Proteomics search of influenza A viruses for adaptive mutations to human hosts

Yuki Furuse, Hitoshi Oshitani

Research output: Contribution to journalComment/debatepeer-review


Evaluation of: Miotto O, Heiny AT, Albrecht R et al. Complete-proteome mapping of human influenza A adaptive mutations: implications for human transmissibility of zoonotic strains. PLoS ONE 5(2), e9025 (2010). The emergence of an influenza pandemic is of great concern globally. It is, therefore, necessary to have a better understanding of the adaptation of influenza A viruses to humans. The mutation patterns affecting host tropism may provide information on the mechanisms and determinants of the host barrier. The work by Miotto et al. describes a catalog of mutations observed specifically in human influenza A viruses by analyzing almost 100,000 influenza A virus protein sequences. These sites may be important for host tropism and characteristic mutations of human influenza viruses may be required for efficient human-to-human transmission. The catalog can be used for genetic surveillance of zoonotic strains of the influenza A virus to determine their pandemic potential, as well as for basic research on the influenza A virus.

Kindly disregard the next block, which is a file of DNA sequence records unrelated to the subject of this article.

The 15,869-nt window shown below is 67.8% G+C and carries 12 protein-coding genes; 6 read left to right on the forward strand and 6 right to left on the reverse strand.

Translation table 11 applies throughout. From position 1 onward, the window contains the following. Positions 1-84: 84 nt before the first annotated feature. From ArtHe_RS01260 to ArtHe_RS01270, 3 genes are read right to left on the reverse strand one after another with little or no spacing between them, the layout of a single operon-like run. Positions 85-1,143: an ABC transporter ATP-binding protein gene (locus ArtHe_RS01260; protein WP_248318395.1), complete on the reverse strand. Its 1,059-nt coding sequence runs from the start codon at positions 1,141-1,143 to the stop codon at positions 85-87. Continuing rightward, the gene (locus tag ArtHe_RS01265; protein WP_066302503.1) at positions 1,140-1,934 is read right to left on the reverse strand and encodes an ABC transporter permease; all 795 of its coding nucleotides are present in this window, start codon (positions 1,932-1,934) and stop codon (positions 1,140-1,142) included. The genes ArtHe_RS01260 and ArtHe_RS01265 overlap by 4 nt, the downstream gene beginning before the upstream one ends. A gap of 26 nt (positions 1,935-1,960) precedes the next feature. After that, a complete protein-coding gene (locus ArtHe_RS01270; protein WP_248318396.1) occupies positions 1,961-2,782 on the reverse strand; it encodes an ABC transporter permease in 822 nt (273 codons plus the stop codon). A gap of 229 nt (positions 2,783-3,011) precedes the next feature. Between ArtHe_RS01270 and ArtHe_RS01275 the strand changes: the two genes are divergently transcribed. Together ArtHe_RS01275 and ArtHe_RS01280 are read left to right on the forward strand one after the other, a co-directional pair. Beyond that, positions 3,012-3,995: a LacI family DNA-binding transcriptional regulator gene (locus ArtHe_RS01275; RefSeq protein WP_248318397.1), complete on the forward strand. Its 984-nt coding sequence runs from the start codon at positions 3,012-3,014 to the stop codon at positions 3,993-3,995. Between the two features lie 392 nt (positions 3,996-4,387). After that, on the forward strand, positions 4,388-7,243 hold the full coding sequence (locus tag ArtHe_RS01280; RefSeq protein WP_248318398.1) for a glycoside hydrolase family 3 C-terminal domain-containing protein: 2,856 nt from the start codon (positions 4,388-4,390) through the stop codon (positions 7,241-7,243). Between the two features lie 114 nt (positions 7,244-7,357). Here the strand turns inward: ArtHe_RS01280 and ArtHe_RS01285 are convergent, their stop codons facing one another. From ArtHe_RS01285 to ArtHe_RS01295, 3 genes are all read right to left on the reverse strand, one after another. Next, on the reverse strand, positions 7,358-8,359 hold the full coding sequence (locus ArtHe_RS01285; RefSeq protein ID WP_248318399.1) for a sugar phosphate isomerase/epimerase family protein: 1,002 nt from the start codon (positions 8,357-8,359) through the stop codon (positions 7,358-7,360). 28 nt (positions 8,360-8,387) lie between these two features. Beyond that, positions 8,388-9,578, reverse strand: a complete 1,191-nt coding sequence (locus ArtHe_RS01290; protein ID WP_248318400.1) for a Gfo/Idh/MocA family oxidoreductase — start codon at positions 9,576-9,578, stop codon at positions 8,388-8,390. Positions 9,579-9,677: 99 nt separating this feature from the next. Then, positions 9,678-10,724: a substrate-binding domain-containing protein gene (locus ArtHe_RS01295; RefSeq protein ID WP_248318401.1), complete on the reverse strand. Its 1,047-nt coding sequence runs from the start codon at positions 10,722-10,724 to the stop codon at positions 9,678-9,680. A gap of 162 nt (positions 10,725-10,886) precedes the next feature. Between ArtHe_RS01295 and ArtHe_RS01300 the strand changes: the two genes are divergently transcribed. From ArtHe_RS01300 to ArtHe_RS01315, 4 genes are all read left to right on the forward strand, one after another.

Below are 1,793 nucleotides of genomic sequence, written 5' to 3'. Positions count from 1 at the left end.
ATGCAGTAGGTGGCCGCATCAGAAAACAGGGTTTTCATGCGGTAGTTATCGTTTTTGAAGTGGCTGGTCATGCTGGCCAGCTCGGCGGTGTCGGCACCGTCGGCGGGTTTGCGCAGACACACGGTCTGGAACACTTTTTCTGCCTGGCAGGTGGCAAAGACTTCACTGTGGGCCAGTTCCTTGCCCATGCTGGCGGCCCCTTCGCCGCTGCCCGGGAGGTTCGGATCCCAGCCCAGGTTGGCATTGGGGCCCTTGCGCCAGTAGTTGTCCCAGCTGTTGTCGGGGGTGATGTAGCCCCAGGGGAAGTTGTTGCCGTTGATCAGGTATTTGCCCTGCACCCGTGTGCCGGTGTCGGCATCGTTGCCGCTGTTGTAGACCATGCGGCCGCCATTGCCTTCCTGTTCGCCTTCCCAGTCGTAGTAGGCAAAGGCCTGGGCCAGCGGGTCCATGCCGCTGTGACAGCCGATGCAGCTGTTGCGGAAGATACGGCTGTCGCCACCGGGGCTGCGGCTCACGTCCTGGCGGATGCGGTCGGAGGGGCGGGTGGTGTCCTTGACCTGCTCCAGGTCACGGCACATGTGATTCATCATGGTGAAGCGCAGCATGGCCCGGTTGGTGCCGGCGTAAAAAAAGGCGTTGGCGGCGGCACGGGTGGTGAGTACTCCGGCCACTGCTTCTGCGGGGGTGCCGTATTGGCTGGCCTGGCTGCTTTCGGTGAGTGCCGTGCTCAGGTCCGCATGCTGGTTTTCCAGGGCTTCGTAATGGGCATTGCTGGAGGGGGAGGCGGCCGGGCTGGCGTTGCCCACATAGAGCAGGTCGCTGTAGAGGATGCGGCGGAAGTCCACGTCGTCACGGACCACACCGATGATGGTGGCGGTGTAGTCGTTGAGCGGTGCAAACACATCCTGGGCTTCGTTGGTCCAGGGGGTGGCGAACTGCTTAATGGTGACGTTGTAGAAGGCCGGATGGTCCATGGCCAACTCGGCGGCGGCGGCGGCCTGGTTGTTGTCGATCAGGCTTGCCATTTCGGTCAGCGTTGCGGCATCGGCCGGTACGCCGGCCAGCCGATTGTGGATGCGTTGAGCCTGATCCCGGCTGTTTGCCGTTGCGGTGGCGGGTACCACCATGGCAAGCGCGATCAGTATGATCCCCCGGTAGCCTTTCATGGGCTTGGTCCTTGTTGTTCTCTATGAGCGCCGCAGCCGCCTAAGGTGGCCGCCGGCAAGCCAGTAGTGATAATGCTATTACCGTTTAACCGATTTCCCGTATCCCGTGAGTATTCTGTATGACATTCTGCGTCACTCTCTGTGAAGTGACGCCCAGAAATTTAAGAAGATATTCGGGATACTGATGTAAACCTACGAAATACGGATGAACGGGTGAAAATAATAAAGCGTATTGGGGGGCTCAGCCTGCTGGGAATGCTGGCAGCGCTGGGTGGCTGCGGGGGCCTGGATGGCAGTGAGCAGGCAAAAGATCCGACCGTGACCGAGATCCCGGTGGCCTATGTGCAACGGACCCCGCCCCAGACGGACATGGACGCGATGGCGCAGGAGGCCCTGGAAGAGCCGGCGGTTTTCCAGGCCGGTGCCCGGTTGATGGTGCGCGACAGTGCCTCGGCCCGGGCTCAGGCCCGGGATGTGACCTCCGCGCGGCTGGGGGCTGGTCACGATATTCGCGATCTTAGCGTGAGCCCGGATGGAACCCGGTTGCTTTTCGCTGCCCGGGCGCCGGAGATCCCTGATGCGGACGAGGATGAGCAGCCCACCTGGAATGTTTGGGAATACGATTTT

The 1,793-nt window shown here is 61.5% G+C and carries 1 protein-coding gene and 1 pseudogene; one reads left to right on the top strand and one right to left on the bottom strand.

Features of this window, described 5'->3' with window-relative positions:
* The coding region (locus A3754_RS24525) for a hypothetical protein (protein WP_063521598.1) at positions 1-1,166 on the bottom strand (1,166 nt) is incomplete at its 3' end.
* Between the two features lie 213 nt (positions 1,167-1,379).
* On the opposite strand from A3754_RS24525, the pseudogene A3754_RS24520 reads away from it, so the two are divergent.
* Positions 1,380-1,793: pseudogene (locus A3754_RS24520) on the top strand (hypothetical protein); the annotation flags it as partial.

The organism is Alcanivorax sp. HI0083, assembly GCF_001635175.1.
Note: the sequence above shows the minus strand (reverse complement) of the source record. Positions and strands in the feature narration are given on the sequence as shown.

Original languageEnglish
Pages (from-to)323-326
Number of pages4
JournalExpert Review of Proteomics
Issue number3
Publication statusPublished - 2010 Jun


  • Avian
  • Evolution
  • Host
  • Infectious diseases
  • Influenza
  • Mutation
  • Pandemic
  • Swine
  • Zoonosis

ASJC Scopus subject areas

  • Biochemistry
  • Molecular Biology


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